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Julia liked “New Beginnings,” the first book in the Everyday Angel Series by Victoria Schwab, but she didn’t like how Aria, the main character, is introduced. She chose to rewrite a portion of the first chapter.
Quinn loved “Harry Potter and the Prisoner of Azkaban” by J. K. Rowling but had a hard time keeping track of Harry and Hermione’s time travel. She created a color-coded time line to track both linear time as well as magical time.
Theo gave “Lord of the Flies” by William Golding five out of five stars. He created a map of the island on which the boys in the novel are stranded on and made a pig’s head —a symbol of evil and chaos in the book--out of paper-mache.
These are just some of the imaginative book-based projects in Christine Watroba and Jeanne Kellachan's sixth grade, co-taught English Language Arts class. Along with the creative response, students also prepared a brief oral and written presentation that includes a summary and a recommendation.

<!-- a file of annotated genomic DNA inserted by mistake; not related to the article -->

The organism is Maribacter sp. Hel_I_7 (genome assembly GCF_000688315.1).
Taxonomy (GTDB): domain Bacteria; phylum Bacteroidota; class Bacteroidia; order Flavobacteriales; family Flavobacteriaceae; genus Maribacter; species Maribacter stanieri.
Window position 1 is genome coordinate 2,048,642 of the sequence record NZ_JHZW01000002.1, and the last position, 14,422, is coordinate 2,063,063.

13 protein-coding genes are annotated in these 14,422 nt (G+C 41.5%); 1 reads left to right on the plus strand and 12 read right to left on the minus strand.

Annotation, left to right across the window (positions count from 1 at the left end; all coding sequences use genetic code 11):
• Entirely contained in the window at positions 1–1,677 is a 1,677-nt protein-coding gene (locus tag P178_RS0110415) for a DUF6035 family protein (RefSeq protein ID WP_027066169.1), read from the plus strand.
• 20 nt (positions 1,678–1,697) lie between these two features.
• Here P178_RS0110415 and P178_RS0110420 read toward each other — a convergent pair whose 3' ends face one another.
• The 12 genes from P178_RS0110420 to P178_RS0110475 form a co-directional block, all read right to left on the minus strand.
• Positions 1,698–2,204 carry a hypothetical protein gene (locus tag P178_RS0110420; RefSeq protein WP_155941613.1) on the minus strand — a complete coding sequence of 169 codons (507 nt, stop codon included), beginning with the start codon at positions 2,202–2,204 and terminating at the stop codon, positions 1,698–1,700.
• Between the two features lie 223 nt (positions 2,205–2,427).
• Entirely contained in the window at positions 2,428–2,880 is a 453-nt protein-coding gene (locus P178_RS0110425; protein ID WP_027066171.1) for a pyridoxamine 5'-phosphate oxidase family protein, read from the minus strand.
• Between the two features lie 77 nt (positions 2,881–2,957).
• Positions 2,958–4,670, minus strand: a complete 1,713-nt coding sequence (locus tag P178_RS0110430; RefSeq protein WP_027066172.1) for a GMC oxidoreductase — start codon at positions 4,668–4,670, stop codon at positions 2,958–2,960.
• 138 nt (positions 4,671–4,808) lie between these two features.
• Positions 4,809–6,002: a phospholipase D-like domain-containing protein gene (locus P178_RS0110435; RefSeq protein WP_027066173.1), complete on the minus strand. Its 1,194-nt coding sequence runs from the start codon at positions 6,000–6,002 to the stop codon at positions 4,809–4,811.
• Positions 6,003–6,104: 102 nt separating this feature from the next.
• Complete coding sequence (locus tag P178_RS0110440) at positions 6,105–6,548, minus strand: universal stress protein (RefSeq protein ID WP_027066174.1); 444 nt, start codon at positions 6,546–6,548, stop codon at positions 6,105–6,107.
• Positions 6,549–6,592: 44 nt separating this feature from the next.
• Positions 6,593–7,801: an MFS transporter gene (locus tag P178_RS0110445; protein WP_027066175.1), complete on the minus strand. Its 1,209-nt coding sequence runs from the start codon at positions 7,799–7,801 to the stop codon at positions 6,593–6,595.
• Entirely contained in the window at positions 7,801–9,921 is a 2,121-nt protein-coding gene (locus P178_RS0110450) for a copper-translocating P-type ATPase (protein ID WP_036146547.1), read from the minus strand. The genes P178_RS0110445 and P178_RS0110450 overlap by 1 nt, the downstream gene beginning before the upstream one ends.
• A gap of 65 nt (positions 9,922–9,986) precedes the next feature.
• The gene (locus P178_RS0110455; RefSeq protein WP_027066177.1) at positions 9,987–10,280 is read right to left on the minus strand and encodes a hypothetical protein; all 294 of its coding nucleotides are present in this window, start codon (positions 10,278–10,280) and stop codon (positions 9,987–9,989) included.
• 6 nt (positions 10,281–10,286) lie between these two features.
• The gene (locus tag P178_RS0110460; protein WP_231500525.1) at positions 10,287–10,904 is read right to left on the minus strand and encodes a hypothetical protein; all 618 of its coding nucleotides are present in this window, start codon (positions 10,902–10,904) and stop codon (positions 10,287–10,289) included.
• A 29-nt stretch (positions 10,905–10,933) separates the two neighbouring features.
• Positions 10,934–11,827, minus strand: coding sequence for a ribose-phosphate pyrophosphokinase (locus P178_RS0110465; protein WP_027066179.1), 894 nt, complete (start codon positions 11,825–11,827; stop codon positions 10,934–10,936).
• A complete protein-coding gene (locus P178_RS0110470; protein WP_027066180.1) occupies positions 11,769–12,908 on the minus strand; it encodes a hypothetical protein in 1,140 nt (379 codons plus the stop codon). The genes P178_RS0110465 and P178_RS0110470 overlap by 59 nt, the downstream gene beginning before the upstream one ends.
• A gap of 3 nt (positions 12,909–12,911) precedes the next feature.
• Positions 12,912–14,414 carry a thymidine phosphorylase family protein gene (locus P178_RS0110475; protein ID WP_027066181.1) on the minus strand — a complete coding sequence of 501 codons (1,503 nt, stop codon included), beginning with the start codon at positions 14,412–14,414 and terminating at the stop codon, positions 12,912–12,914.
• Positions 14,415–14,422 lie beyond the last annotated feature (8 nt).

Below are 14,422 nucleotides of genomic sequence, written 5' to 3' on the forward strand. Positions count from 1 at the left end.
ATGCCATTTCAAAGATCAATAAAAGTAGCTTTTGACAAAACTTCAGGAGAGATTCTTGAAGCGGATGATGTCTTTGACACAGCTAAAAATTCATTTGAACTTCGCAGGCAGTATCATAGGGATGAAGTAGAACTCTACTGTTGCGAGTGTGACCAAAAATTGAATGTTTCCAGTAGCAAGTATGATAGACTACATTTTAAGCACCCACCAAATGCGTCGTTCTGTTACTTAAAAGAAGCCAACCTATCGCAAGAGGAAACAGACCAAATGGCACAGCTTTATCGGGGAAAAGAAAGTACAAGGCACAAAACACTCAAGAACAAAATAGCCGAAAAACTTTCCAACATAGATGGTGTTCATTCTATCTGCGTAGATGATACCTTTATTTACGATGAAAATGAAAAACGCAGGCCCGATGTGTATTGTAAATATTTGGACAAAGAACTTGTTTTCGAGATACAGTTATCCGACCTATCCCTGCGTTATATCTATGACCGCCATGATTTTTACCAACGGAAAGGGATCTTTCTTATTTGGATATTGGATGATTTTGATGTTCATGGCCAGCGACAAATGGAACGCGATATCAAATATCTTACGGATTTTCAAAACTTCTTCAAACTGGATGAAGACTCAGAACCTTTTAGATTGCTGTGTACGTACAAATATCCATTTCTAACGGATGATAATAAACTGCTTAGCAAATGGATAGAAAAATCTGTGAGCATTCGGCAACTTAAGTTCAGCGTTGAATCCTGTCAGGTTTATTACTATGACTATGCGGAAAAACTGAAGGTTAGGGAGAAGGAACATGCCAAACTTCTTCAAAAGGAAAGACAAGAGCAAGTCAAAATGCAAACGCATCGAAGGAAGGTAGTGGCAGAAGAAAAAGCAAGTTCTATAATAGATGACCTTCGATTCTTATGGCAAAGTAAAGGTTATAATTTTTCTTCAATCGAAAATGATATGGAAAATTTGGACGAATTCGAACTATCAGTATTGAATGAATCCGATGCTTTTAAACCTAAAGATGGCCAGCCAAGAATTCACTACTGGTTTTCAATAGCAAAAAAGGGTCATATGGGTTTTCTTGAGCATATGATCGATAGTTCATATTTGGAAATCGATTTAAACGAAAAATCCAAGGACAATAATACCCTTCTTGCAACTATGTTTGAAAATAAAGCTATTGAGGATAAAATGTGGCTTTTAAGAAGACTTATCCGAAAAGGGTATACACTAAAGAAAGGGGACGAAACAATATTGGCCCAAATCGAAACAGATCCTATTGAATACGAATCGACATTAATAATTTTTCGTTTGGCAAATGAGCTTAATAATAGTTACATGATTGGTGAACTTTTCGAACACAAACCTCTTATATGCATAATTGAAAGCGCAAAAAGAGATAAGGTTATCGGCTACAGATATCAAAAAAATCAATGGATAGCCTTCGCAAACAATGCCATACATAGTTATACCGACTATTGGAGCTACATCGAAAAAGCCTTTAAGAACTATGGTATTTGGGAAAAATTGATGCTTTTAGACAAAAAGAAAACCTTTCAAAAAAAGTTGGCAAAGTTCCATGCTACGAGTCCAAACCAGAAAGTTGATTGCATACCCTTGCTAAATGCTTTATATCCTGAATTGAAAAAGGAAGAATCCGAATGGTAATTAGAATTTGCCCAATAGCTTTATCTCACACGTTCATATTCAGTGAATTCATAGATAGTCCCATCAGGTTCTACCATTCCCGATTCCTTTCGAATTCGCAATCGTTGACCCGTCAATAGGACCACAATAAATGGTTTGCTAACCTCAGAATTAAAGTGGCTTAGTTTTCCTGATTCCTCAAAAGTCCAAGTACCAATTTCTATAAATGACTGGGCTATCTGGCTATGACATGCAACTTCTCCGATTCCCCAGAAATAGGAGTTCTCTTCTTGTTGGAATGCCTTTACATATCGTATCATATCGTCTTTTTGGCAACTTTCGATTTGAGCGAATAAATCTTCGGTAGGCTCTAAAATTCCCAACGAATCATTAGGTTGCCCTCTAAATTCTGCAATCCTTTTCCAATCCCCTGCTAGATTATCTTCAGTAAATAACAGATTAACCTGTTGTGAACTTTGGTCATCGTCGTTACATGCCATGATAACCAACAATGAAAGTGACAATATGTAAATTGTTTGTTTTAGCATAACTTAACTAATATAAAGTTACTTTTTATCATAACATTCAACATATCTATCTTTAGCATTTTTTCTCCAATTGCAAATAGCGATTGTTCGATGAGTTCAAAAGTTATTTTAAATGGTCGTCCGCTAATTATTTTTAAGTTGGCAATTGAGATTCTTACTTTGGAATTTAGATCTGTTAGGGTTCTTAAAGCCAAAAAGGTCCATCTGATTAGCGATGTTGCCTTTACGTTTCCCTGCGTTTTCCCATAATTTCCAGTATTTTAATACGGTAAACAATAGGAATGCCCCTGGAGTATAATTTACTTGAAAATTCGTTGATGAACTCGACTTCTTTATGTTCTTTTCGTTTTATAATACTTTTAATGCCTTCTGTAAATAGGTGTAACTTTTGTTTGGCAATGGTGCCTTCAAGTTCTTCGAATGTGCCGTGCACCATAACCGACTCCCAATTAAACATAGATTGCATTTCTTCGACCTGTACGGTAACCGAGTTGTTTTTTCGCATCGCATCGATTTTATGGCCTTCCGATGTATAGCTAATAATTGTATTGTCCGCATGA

The Independent Reading Celebration occurs twice per trimester. Students can choose whatever they want to read, with teacher approval. Selections ranged from “Twenty Thousand Leagues Under the Sea,” a classic science fiction adventure novel by French writer Jules Verne published in 1870, to “Worlds Collide,” a fantasy novel in The Land of Stories series by Chris Colfer, published in 2017.
Most, but not all, of the books featured were fiction. Grace chose "The Last Lecture," a memoir co-authored by Randy Pausch and Jeff Zaslow based on a lecture Pausch gave while diagnosed with terminal cancer. For her project, Grace highlighted some of the most meaningful quotes in the book. Her favorite? “No matter how bad things are, you can always make things worse. At the same time, it is often within your power to make them better.”